Notes and Editorial Reviews
Schubert never finished his opera “Der Graf von Gleichen” after a libretto by Eduard Bauernfeld. On the occasion of the Styriarte Graz 1997, Richard Dünser completed the work, which is presented on this CD as a live-recording of the ?rst performance of the concert version from 2003, performed in the Festspielhaus Bregenz.
The exact origins of the bizarre story of the “Count von Gleichen” have still not been conclusively proven. In any event, it seems that the legend was first recorded by Hessian landgrave Philipp the Benevolent, who introduced it as a “precedent” when he went to Martin Luther and Philipp Melanchthon with the request to marry a second time. The first name which emerges for this mythical count is ‘Ludwig’.
A Count von Gleichen with this name was in the retinue of Emperor Friedrich II in a 13th century crusade to Palestine. In other versions of the legend, however, the count’s first name is Sigismund or Siegfried. In 1786, Johann August Musäus began his fifth volume of German fairy tales with the saga Melechsala oder die Sage vom Grafen Ernst zu Gleichen und seinen zwei Frauen [Melechsala or the legend of Count Ernst zu Gleichen and his two wives]. Musäus embellished his sources richly, with the results becoming the actual basis for Eduard von Bauernfeld’s libretto. The friendship between Schubert and Bauernfeld, which had existed since February 1825, led one month later to Schubert’s request that Bauernfeld send him a text for an opera. About this, the latter commented on in his diary: “He – Schubert – wants a libretto from me, and suggested the Bezaubernde Rose [Enchanting Rose]. As for me – a Graf von Gleichen is going through my head.” Bauernfeld was able to convince Schubert about the Graf and hurriedly began bringing it to paper in May 1826. In July 1826, he was able to hand over the completed text – which he had only worked on for a total of eight days – to Schubert, who immediately started composing, even though censors had forbidden the text the previous October. It is not entirely clear when Schubert began; the only date in Schubert’s handwriting is July 19, 1827. What can be established, however, is that Schubert worked on this text until his death.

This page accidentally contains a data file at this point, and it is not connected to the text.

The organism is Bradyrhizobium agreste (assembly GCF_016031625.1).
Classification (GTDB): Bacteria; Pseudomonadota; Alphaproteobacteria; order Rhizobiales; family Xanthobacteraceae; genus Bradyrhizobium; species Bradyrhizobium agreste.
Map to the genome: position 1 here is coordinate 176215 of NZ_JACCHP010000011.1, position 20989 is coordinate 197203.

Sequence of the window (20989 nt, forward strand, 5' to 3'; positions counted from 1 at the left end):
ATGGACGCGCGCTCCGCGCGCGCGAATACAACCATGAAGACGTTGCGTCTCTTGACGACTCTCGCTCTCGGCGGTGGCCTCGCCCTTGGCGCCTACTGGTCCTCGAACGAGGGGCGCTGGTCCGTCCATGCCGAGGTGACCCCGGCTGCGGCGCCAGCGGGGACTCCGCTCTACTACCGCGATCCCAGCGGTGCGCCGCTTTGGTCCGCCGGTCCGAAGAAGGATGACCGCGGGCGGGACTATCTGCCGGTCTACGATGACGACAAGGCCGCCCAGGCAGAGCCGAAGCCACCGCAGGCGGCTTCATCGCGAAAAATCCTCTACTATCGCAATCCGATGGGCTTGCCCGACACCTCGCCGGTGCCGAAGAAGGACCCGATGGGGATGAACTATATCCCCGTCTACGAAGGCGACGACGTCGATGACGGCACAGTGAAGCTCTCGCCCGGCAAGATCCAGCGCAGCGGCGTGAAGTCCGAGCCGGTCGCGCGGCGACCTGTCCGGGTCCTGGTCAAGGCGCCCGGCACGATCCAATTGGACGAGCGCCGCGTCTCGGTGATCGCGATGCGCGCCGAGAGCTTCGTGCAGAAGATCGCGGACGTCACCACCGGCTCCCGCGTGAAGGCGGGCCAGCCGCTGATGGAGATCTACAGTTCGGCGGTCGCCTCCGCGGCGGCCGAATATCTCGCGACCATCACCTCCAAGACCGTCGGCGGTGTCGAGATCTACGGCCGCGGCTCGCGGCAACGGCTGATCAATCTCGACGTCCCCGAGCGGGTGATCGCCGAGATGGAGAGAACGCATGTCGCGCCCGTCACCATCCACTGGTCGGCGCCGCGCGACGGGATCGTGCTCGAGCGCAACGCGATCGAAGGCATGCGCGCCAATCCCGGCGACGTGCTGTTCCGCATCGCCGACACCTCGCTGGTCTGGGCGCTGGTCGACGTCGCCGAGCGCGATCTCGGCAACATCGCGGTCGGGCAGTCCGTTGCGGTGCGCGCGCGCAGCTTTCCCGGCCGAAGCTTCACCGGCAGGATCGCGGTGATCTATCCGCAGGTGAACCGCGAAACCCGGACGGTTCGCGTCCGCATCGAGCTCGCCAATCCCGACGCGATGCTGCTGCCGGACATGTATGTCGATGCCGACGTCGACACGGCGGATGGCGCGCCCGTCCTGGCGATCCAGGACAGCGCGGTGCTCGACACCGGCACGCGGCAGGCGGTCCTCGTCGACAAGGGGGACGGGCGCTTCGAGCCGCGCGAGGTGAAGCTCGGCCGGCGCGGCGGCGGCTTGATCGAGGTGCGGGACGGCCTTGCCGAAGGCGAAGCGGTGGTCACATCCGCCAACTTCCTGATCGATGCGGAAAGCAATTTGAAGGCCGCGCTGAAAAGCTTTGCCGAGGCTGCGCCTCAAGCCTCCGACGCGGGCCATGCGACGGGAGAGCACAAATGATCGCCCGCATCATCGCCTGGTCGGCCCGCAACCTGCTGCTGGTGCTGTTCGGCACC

The degree of completion (or in this case: lack of completion) varies. The score contains everything from one-line melodies (imagine if only the melody of Winterreise had come down to us) to melodies with bass, implied intermezzi and written-out ensembles. Most of this material is only sparingly sketched out; sometimes one can no longer follow what Schubert wanted. Some material – even with the most painstaking care – remains illegible and inexplicable. But we do have sketches for 26 numbers in the opera. For the finale, however, there is nothing!
This opera torso remained untouched for decades, until the “Styriarte” festival commissioned Richard Dünser to finish it on the occasion of the Schubert anniversary year 1997.
Why did Dünser take on the challenge of “completing” this work in the first place? When first asked to do so, Dünser was highly skeptical. Not, however, after looking at the existing music. The parts Schubert did compose are some of his greatest works – they are among his last pieces – the time of his last symphonies, chamber music works, Lieder, etc.
Dünser did not – as he himself says – orchestrate the work like Schubert, but as he would have if he had composed this opera for a modern orchestra today. The original is almost never a real short score, i. e. a piano score noting which instruments are meant for which lines; Schubert rarely provided such information. No, Richard Dünser composed a great deal of his own music into this opera.
He completed all numbers for which Schubert’s sketches exist “as [he] imagines Schubert himself, also changing, shortening or expanding the music – [resulting in] a Schubert heard through the compositional, tonal and listening experiences of the 20th century.”
Dünser found it the most difficult to write the finale, because Schubert did not write a single note of it himself. Should he imitate Schubert, or compose his own music ‘pure’?
Torn between these extremes, Dünser found both to be impossible, unconvincing or simply unsuitable, and thus decided on a sort of “unfinished” synthesis comprised of various fragments. Schubert’s world continues to sound on, but in the course of the intensifying and ever stranger plot, this world is confronted by the “strange”, the “contemporary” – which superimposes itself on the “old” and shows it in a completely different light. A fragmentary quote from Winterreise helps to structure the end of the opera. Schubert himself borrowed music from this song cycle for the opera (2nd act duet between the count and countess) and literally quoted Nebensonnen, but he interwove and extended these quotes with new material.
Works on This Recording
Der Graf von Gleichen, D 918 by Franz Schubert
Florian Boesch (Baritone),
Cornelia Horak (Soprano),
Letizia Scherrer (Soprano),
Kurt Sternik (Voice)
Bregenz Festival Chorus,
Vorarlberg Symphony Orchestra
Written: Vienna, Austria
Date of Recording: 04/22/2003
Venue: Live Festspielhaus, Bregenz, Austria
Length: 106 Minutes 55 Secs.
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